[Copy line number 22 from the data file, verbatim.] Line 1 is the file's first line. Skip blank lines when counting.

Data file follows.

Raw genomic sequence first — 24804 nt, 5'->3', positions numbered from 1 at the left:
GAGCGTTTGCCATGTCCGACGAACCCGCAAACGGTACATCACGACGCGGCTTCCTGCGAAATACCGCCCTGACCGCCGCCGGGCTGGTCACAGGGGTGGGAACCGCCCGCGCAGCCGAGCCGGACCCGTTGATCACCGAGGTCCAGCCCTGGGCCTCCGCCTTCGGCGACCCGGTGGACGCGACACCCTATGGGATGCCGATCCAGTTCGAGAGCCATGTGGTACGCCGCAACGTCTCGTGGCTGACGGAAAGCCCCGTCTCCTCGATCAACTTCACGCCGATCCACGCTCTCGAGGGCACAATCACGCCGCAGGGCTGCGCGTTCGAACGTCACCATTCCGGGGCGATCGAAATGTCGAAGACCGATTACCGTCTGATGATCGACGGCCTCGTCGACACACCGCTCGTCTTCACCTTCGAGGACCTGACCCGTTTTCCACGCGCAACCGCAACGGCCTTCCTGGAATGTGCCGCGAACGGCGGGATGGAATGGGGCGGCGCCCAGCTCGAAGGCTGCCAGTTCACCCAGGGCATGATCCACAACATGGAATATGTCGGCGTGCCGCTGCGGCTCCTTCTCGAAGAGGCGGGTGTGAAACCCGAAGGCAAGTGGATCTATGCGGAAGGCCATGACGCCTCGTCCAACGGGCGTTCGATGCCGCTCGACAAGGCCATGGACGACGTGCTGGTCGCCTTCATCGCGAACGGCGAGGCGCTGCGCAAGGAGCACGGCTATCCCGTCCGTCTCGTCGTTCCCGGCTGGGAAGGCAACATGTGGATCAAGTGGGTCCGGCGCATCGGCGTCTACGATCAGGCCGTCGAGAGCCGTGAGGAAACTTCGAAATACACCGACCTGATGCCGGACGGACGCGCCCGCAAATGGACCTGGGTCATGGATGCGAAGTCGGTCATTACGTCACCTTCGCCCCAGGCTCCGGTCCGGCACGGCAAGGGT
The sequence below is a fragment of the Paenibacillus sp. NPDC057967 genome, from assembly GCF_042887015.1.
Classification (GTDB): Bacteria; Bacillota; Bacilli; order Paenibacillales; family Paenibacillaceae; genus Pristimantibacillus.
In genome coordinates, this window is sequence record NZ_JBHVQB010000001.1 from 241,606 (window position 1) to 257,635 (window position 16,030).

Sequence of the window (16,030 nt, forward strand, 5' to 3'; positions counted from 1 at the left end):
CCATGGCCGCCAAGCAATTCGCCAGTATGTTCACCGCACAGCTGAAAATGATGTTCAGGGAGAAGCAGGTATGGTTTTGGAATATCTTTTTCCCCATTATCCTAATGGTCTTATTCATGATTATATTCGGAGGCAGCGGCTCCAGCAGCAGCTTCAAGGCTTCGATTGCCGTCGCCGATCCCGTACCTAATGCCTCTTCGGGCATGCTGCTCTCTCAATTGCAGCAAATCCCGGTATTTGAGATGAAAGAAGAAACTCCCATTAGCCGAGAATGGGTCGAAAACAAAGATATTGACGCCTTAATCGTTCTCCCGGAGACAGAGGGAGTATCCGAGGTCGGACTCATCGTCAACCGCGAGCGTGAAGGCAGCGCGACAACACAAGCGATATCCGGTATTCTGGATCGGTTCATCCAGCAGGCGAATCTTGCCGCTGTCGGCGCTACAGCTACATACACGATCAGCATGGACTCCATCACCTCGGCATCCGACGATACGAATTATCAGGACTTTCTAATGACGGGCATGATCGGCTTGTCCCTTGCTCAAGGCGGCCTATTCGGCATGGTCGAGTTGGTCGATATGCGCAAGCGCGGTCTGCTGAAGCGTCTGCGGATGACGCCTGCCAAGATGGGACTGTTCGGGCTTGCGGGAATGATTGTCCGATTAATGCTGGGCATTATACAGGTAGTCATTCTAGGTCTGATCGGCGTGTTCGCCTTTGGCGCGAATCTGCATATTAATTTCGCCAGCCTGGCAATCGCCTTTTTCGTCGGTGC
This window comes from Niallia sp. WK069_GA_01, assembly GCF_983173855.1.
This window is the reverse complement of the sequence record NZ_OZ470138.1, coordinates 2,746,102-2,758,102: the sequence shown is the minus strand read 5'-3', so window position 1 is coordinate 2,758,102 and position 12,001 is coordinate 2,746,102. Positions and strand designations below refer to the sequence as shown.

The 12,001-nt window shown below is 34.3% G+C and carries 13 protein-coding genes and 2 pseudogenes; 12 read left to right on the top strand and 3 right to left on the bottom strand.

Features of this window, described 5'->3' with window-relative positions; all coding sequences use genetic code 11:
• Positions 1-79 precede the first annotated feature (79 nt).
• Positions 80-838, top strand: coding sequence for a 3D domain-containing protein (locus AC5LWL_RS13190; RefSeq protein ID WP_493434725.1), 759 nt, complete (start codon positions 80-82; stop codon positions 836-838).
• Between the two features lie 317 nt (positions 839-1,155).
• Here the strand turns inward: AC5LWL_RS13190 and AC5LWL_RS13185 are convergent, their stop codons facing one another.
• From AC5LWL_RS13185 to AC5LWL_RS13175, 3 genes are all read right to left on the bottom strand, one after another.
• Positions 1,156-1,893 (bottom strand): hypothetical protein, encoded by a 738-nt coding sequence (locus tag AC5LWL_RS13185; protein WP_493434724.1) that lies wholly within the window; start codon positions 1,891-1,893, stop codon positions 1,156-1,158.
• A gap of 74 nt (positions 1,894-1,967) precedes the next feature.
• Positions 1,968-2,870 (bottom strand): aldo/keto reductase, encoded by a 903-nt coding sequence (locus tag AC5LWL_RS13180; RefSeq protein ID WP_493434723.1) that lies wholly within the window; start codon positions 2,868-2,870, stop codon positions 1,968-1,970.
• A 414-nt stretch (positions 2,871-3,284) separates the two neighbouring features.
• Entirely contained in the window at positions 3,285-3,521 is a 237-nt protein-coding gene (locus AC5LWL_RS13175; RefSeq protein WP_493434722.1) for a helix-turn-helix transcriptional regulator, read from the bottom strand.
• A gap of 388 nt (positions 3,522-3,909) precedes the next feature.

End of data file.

• A gap of 388 nt (positions 3,522-3,909) precedes the next feature.